Dennis Harvey, Variety
Vintage performance clips reveal the man himself to have been hilarious but challenging by contemporary standards: Where sensations of the day like Sam Kinison and Andrew Dice Clay celebrated the frequently misogynist, homophobic rude ‘n’ crude, Crimmins’ higher-minded “political and social satire” was fueled by an acute awareness of injustice. During the Reagan era, his frequently rancorous humor embodied the rage of a ’60s progressive scorned. He didn’t just condemn government policies; he actually performed in Nicaragua and with leftie troubadour Billy Bragg. While we glimpse some high-profile tube appearances, the increasingly testy nature of his stage rants was on a collision course with comedy-audience comfort even before 1992. Read more.
Mike D’Angelo, The A.V. Club
Goldthwait’s handling of one specific aspect backfires, unfortunately. In theory, it shouldn’t be a spoiler to mention that Crimmins was a victim of childhood sexual abuse; it’s something he’s discussed publicly at length, and it fuels his deep-seated anger about abuses of power, especially where kids are involved. But “Call Me Lucky” treats this information like a big plot twist, withholding it until roughly the film’s midpoint. Goldthwait talks to David Cross, Patton Oswalt, Marc Maron, and other comedy greats, all of whom gush about Crimmins’ genius (to the point where it gets a little overbearing, frankly). But several of them also make sober allusions to some tragedy in Crimmins’ past, and their remarks have clearly been edited so as to preserve the surprise. Using this sad history as a suspense tactic and sudden bombshell feels unseemly, and not in the productive way that characterizes Goldthwait’s previous exercises in deliberately poor taste. Absurdist satire is one thing; a real person and his real pain deserve a less crass, commercial approach. Read more.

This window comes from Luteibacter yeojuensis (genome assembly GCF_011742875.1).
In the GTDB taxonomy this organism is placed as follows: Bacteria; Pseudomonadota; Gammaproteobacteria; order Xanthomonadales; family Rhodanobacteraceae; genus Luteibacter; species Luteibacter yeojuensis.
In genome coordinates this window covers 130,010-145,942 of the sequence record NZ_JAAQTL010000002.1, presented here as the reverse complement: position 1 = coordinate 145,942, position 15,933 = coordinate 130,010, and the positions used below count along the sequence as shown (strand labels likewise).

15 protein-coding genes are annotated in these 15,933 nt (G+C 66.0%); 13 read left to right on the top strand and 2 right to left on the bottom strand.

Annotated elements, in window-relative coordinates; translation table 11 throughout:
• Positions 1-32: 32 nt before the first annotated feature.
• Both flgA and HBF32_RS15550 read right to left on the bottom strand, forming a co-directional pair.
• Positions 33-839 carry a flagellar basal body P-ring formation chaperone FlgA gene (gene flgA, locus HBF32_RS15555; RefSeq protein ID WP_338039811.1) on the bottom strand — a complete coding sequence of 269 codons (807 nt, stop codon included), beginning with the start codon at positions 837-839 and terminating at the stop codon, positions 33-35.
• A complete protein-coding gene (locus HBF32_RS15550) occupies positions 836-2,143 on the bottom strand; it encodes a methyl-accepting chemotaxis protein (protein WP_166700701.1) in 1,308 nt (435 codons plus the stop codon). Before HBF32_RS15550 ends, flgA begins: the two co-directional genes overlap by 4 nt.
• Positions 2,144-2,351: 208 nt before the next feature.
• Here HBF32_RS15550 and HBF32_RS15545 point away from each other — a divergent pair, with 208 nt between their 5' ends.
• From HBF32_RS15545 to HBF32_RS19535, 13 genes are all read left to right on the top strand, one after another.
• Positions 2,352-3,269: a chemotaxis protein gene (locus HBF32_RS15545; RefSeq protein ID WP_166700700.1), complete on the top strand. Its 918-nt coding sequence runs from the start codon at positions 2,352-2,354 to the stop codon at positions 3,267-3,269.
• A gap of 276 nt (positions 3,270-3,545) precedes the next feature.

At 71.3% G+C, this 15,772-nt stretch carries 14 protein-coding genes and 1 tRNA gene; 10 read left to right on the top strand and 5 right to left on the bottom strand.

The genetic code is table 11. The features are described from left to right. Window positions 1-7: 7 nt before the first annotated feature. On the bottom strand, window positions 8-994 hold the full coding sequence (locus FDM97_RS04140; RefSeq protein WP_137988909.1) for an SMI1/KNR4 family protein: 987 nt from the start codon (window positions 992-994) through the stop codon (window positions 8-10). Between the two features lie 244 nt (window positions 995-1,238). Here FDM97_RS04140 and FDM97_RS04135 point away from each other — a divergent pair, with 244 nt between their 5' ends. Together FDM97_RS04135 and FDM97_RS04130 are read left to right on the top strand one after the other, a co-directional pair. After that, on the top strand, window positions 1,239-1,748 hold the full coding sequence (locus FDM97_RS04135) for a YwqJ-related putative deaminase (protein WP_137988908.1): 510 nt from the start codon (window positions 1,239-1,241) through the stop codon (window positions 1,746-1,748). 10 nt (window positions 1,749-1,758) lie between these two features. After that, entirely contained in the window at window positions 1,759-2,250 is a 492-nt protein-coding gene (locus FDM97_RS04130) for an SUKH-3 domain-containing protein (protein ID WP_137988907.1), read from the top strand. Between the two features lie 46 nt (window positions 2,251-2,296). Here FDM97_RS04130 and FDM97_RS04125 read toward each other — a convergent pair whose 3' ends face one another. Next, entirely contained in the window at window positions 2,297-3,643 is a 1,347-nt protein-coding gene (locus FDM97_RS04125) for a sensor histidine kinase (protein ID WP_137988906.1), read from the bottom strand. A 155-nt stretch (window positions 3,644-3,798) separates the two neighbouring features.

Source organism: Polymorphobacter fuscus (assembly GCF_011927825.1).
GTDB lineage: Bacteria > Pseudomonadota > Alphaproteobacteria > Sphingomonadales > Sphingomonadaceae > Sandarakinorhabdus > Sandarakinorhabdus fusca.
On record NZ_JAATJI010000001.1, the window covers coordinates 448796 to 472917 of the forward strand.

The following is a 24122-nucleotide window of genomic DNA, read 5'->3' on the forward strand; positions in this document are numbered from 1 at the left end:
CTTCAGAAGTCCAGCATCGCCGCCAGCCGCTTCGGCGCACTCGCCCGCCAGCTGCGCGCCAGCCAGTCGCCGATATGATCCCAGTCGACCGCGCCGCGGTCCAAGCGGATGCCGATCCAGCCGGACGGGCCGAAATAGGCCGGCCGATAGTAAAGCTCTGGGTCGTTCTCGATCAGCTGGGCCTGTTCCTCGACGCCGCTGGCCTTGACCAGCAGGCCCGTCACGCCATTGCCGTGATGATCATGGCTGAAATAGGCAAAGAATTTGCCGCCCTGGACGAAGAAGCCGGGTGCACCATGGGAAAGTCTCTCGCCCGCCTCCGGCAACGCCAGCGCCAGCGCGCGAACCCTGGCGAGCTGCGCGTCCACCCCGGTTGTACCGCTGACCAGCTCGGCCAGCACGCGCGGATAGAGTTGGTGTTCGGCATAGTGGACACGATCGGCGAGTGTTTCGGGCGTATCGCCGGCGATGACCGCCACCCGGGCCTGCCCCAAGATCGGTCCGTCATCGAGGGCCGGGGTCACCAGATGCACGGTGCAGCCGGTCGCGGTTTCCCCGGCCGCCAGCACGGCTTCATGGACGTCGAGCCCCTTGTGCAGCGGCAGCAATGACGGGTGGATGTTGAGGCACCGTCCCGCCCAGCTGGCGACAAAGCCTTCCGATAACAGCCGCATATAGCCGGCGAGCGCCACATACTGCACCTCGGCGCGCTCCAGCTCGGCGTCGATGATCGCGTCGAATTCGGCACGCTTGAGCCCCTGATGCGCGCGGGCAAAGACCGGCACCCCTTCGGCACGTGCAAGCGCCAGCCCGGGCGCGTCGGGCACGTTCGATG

Alan Zilberman, The Washington Post
Concluding with a final thought from seemingly every comedian Crimmins has ever known, “Call Me Lucky” ultimately proves itself to be more interested in warmhearted lip service than in cinematic power. As Goldthwait repeatedly returns to footage of a recent performance by Crimmins, in which he’s introduced as a great entertainer, all we see are the aimless rants of a self-righteous blowhard. The novelty of the truth-telling is gone, but Goldthwait is too close to Crimmins to realize it. Read more.